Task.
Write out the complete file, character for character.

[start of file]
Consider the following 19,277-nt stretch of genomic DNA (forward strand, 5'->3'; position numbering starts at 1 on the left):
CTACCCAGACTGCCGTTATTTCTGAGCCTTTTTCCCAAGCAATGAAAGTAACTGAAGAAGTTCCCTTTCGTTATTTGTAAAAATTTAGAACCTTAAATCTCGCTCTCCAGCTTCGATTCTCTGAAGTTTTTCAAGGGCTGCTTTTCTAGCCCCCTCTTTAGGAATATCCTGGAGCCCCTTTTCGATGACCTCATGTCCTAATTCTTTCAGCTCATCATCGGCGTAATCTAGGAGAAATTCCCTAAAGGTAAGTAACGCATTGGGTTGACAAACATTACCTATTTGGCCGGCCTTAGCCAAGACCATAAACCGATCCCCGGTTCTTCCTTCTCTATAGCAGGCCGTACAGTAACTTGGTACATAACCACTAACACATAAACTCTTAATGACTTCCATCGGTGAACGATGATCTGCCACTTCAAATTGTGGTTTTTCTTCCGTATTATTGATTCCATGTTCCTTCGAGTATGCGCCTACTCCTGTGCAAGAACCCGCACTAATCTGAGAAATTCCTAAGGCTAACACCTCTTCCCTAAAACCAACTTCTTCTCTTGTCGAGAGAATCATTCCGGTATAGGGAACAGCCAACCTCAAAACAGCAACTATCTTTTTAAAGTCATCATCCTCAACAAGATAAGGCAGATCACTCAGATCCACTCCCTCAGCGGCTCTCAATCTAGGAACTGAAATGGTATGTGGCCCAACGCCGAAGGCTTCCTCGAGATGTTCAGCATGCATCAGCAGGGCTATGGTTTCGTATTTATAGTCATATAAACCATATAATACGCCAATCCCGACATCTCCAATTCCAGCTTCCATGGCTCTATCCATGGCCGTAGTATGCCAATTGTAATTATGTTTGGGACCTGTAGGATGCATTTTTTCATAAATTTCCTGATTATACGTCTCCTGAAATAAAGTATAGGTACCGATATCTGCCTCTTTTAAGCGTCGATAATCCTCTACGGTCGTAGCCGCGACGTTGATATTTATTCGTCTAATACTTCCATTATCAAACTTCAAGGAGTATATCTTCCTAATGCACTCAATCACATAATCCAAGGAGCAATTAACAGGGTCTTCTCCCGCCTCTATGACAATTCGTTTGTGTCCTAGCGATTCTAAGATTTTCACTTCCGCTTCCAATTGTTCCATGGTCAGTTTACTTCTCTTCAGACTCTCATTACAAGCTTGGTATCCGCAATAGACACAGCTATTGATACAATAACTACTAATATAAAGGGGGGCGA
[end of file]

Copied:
Consider the following 19,277-nt stretch of genomic DNA (forward strand, 5'->3'; position numbering starts at 1 on the left):
CTACCCAGACTGCCGTTATTTCTGAGCCTTTTTCCCAAGCAATGAAAGTAACTGAAGAAGTTCCCTTTCGTTATTTGTAAAAATTTAGAACCTTAAATCTCGCTCTCCAGCTTCGATTCTCTGAAGTTTTTCAAGGGCTGCTTTTCTAGCCCCCTCTTTAGGAATATCCTGGAGCCCCTTTTCGATGACCTCATGTCCTAATTCTTTCAGCTCATCATCGGCGTAATCTAGGAGAAATTCCCTAAAGGTAAGTAACGCATTGGGTTGACAAACATTACCTATTTGGCCGGCCTTAGCCAAGACCATAAACCGATCCCCGGTTCTTCCTTCTCTATAGCAGGCCGTACAGTAACTTGGTACATAACCACTAACACATAAACTCTTAATGACTTCCATCGGTGAACGATGATCTGCCACTTCAAATTGTGGTTTTTCTTCCGTATTATTGATTCCATGTTCCTTCGAGTATGCGCCTACTCCTGTGCAAGAACCCGCACTAATCTGAGAAATTCCTAAGGCTAACACCTCTTCCCTAAAACCAACTTCTTCTCTTGTCGAGAGAATCATTCCGGTATAGGGAACAGCCAACCTCAAAACAGCAACTATCTTTTTAAAGTCATCATCCTCAACAAGATAAGGCAGATCACTCAGATCCACTCCCTCAGCGGCTCTCAATCTAGGAACTGAAATGGTATGTGGCCCAACGCCGAAGGCTTCCTCGAGATGTTCAGCATGCATCAGCAGGGCTATGGTTTCGTATTTATAGTCATATAAACCATATAATACGCCAATCCCGACATCTCCAATTCCAGCTTCCATGGCTCTATCCATGGCCGTAGTATGCCAATTGTAATTATGTTTGGGACCTGTAGGATGCATTTTTTCATAAATTTCCTGATTATACGTCTCCTGAAATAAAGTATAGGTACCGATATCTGCCTCTTTTAAGCGTCGATAATCCTCTACGGTCGTAGCCGCGACGTTGATATTTATTCGTCTAATACTTCCATTATCAAACTTCAAGGAGTATATCTTCCTAATGCACTCAATCACATAATCCAAGGAGCAATTAACAGGGTCTTCTCCCGCCTCTATGACAATTCGTTTGTGTCCTAGCGATTCTAAGATTTTCACTTCCGCTTCCAATTGTTCCATGGTCAGTTTACTTCTCTTCAGACTCTCATTACAAGCTTGGTATCCGCAATAGACACAGCTATTGATACAATAACTACTAATATAAAGGGGGGCGA